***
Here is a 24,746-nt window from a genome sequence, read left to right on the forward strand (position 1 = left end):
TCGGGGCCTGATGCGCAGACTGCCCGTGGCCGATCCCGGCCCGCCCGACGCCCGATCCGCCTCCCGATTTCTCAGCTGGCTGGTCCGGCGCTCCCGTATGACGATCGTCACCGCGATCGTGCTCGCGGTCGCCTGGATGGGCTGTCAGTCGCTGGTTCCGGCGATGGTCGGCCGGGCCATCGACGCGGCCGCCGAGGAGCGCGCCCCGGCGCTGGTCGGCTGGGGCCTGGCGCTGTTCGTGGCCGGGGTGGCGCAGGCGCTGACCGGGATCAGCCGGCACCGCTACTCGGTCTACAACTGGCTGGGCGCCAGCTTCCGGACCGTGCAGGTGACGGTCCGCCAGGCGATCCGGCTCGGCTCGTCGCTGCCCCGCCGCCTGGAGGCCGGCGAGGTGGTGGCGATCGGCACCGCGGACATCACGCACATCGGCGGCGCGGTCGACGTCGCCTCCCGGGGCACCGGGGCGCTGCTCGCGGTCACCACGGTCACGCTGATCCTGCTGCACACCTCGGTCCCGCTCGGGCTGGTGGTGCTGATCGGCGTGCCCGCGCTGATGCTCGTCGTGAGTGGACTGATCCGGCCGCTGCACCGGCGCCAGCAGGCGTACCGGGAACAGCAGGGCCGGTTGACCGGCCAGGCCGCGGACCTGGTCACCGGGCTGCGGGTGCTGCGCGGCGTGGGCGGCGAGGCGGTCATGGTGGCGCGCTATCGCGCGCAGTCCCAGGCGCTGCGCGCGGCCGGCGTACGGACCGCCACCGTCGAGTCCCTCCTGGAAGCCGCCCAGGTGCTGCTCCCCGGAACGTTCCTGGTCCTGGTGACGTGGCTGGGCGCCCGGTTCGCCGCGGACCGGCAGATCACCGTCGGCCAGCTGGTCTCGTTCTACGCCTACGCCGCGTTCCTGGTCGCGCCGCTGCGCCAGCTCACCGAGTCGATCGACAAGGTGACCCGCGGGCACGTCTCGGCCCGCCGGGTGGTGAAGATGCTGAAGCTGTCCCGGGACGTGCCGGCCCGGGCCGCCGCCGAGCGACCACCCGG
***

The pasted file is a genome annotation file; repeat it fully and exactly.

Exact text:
Here is a 24,746-nt window from a genome sequence, read left to right on the forward strand (position 1 = left end):
TCGGGGCCTGATGCGCAGACTGCCCGTGGCCGATCCCGGCCCGCCCGACGCCCGATCCGCCTCCCGATTTCTCAGCTGGCTGGTCCGGCGCTCCCGTATGACGATCGTCACCGCGATCGTGCTCGCGGTCGCCTGGATGGGCTGTCAGTCGCTGGTTCCGGCGATGGTCGGCCGGGCCATCGACGCGGCCGCCGAGGAGCGCGCCCCGGCGCTGGTCGGCTGGGGCCTGGCGCTGTTCGTGGCCGGGGTGGCGCAGGCGCTGACCGGGATCAGCCGGCACCGCTACTCGGTCTACAACTGGCTGGGCGCCAGCTTCCGGACCGTGCAGGTGACGGTCCGCCAGGCGATCCGGCTCGGCTCGTCGCTGCCCCGCCGCCTGGAGGCCGGCGAGGTGGTGGCGATCGGCACCGCGGACATCACGCACATCGGCGGCGCGGTCGACGTCGCCTCCCGGGGCACCGGGGCGCTGCTCGCGGTCACCACGGTCACGCTGATCCTGCTGCACACCTCGGTCCCGCTCGGGCTGGTGGTGCTGATCGGCGTGCCCGCGCTGATGCTCGTCGTGAGTGGACTGATCCGGCCGCTGCACCGGCGCCAGCAGGCGTACCGGGAACAGCAGGGCCGGTTGACCGGCCAGGCCGCGGACCTGGTCACCGGGCTGCGGGTGCTGCGCGGCGTGGGCGGCGAGGCGGTCATGGTGGCGCGCTATCGCGCGCAGTCCCAGGCGCTGCGCGCGGCCGGCGTACGGACCGCCACCGTCGAGTCCCTCCTGGAAGCCGCCCAGGTGCTGCTCCCCGGAACGTTCCTGGTCCTGGTGACGTGGCTGGGCGCCCGGTTCGCCGCGGACCGGCAGATCACCGTCGGCCAGCTGGTCTCGTTCTACGCCTACGCCGCGTTCCTGGTCGCGCCGCTGCGCCAGCTCACCGAGTCGATCGACAAGGTGACCCGCGGGCACGTCTCGGCCCGCCGGGTGGTGAAGATGCTGAAGCTGTCCCGGGACGTGCCGGCCCGGGCCGCCGCCGAGCGACCACCCGG